Reptiles, amphibians, and insects

The park has numerous reptiles, amphibians, and insects, some of which are extremely rare.

Semi-open areas with sandy soils provide the ideal habitat for reptiles. The park is home to three species of lizard (the common lizard, the sand lizard, and the slow worm) and three species of snake (the smooth snake, the common adder, and the grass snake).

Most amphibians are dependent on water. Despite being situated on elevated sandy ground, the park offers plenty of meres, bogs, ponds, and waterholes for amphibians to live in. The park is home to six species of amphibian: the natterjack toad, the common toad, the moor frog, the common frog, and the common newt.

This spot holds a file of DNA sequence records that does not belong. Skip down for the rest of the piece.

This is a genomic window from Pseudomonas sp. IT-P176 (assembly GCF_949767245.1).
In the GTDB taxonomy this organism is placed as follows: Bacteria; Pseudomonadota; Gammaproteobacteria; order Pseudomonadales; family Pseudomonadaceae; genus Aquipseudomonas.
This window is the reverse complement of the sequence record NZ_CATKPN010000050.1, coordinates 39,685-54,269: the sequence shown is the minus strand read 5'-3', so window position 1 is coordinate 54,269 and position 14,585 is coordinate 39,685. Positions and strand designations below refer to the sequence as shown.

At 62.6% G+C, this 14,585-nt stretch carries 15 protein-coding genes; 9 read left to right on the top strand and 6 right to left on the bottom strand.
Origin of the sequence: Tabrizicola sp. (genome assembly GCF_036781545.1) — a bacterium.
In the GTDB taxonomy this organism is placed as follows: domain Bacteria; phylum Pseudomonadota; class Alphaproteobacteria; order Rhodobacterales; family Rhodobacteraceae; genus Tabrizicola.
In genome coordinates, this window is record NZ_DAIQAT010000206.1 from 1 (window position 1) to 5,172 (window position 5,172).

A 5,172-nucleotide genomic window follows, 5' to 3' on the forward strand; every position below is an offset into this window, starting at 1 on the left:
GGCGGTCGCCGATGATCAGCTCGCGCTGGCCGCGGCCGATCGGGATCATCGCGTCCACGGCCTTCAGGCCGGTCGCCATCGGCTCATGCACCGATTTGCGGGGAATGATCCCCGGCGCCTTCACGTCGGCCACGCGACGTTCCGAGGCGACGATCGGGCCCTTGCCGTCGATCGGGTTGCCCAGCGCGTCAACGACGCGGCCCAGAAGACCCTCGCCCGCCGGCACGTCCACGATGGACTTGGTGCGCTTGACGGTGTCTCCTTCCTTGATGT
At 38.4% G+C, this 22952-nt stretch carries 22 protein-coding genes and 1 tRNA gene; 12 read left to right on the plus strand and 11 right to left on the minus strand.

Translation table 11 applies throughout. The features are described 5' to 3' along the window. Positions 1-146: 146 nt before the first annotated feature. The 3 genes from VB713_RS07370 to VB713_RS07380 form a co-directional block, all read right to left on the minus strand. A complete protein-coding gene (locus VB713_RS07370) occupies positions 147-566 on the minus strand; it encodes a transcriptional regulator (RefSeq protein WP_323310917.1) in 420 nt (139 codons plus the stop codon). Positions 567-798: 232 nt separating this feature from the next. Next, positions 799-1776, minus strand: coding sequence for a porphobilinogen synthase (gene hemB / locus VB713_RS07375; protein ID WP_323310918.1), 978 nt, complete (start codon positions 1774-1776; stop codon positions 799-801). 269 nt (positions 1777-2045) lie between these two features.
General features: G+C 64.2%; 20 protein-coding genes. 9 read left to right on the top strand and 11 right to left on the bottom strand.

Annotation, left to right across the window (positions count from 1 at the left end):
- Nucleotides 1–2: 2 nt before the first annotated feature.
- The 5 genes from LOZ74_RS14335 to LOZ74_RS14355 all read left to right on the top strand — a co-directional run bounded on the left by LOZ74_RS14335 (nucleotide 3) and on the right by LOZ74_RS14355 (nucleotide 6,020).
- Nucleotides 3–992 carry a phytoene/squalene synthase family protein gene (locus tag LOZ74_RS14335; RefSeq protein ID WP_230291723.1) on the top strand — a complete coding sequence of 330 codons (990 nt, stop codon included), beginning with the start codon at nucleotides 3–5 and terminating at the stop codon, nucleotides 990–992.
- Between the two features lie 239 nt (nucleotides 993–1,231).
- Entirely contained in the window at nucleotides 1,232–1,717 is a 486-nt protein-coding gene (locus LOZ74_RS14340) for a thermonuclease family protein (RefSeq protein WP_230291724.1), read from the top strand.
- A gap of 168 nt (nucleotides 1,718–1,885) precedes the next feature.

Much less obvious but no less important are the many species of insects that live in the park. They are responsible for pollinating flowers and converting humus, manure, and waste food. Many species are also preyed on by larger animals.

Nature & Landscape

Diverse, vast, rare, and accessible